Regional hemodynamics during postexercise hypotension. I. Splanchnic and renal circulations

Mollie P. Pricher, Lacy A. Holowatz, Jay T. Williams, Jennifer M. Lockwood, John R. Halliwill

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Moderate exercise elicits a relative postexercise hypotension that is caused by an increase in systemic vascular conductance. Previous studies have shown that skeletal muscle vascular conductance is increased postexercise. It is unclear whether these hemodynamic changes are limited to skeletal muscle vascular beds. The aim of this study was to determine whether the splanchnic and/or renal vascular beds also contribute to the rise in systemic vascular conductance during postexercise hypotension. A companion study aims to determine whether the cutaneous vascular bed is involved in postexercise hypotension (Wilkins BW, Minson CT, and Halliwill JR. J Appl Physiol 97: 2071-2076, 2004). Heart rate, arterial pressure, cardiac output, leg blood flow, splanchnic blood flow, and renal blood flow were measured in 13 men and 3 women before and through 120 min after a 60-min bout of exercise at 60% of peak oxygen uptake. Vascular conductances of leg, splanchnic, and renal vascular beds were calculated. One hour postexercise, mean arterial pressure was reduced (79.1 ± 1.7 vs. 83.4 ± 1.8 mmHg; P < 0.05), systemic vascular conductance was increased by ∼10%, leg vascular conductance was increased by ∼65%, whereas splanchnic (16.0 ± 1.8 vs. 18.5 ± 2.4 ml·min-1·mmHg-1; P = 0.13) and renal (20.4 ± 3.3 vs. 17.6 ± 2.6 ml-min-1·mmHg-1; P = 0.14) vascular conductances were unchanged compared with preexercise. This suggest there is neither vasoconstriction nor vasodilation in the splanchnic and renal vasculature during postexercise hypotension. Thus the splanchnic and renal vascular beds neither directly contribute to nor attenuate postexercise hypotension.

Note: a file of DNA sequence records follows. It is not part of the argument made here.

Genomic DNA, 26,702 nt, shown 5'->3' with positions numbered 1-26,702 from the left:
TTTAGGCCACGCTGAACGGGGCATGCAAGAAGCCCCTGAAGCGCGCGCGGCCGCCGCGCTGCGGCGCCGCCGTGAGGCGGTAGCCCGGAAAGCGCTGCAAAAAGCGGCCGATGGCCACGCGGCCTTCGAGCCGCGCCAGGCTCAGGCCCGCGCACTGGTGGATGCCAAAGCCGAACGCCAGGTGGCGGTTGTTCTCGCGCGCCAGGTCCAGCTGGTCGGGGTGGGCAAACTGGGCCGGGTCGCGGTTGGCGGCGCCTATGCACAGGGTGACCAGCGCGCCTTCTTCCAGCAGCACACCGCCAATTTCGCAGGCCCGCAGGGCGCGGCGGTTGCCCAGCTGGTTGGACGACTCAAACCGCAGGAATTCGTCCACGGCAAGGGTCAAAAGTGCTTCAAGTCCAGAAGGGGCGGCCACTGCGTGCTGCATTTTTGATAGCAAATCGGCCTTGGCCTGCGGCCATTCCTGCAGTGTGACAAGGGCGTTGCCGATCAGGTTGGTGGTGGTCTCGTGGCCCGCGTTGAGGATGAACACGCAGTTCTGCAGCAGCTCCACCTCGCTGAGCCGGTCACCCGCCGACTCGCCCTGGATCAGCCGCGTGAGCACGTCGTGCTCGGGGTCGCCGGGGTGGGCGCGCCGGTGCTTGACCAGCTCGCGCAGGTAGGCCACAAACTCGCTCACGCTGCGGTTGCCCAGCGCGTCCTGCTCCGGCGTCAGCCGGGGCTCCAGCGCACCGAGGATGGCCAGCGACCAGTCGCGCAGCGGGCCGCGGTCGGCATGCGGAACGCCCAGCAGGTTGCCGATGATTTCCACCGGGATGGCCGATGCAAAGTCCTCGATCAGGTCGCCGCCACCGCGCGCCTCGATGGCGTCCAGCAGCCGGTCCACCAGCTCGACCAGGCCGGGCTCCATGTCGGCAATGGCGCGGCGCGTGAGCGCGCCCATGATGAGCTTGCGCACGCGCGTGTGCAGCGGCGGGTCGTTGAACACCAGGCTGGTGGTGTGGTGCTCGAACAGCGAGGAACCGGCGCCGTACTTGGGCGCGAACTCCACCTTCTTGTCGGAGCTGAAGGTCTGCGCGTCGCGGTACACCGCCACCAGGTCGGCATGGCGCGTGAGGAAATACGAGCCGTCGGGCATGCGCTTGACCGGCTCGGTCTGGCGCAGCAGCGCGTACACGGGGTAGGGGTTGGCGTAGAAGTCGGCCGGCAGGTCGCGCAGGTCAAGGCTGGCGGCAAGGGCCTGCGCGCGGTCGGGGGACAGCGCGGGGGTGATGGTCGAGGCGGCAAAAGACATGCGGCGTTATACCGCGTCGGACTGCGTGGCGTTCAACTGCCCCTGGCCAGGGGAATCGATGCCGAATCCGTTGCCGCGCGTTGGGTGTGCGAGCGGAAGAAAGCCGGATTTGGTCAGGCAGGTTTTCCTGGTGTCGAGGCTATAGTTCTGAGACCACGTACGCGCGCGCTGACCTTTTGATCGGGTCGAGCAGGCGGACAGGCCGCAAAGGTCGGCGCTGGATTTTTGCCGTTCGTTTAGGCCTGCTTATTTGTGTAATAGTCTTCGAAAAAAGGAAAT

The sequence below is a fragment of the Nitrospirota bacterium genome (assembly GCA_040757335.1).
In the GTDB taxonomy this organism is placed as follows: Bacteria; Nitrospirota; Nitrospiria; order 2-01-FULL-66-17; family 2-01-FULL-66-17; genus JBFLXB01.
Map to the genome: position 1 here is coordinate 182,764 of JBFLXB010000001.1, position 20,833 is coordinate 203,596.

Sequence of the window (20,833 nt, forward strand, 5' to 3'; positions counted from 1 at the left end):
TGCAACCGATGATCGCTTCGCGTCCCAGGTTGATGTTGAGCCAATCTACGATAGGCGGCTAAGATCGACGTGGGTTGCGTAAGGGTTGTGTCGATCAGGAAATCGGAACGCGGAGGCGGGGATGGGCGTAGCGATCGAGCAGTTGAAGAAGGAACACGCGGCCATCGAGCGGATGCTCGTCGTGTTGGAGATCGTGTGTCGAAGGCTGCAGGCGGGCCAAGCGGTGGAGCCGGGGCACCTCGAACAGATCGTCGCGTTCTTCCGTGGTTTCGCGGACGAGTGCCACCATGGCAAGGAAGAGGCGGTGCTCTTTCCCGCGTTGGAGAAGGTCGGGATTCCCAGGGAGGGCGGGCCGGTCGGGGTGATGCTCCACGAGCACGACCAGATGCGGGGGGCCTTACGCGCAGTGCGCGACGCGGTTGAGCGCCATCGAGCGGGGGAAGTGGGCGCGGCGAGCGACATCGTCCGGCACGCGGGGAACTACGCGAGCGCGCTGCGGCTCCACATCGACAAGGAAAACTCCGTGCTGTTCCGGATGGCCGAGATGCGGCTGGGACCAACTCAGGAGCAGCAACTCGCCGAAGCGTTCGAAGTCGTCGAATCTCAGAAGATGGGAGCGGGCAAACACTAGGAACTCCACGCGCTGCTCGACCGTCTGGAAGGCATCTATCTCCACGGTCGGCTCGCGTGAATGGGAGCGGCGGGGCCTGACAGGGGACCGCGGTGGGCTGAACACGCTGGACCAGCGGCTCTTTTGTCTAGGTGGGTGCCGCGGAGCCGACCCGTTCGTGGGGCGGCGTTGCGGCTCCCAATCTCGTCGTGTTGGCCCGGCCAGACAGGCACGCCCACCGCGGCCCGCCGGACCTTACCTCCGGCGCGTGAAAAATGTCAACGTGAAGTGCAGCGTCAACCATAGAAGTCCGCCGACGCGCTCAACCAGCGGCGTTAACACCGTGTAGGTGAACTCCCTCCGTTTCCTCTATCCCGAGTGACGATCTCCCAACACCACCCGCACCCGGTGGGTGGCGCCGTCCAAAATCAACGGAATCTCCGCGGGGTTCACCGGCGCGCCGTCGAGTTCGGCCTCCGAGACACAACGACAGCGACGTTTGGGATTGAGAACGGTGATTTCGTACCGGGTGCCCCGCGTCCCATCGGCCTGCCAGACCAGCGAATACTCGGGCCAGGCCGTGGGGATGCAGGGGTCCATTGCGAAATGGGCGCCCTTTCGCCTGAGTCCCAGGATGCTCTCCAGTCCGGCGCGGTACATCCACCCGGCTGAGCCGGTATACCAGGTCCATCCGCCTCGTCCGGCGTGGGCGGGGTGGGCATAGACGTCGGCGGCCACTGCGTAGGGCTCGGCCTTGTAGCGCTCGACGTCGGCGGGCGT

Original languageEnglish (US)
Pages (from-to)2065-2070
Number of pages6
JournalJournal of applied physiology
Issue number6
StatePublished - Dec 2004

All Science Journal Classification (ASJC) codes

  • Physiology
  • Physiology (medical)


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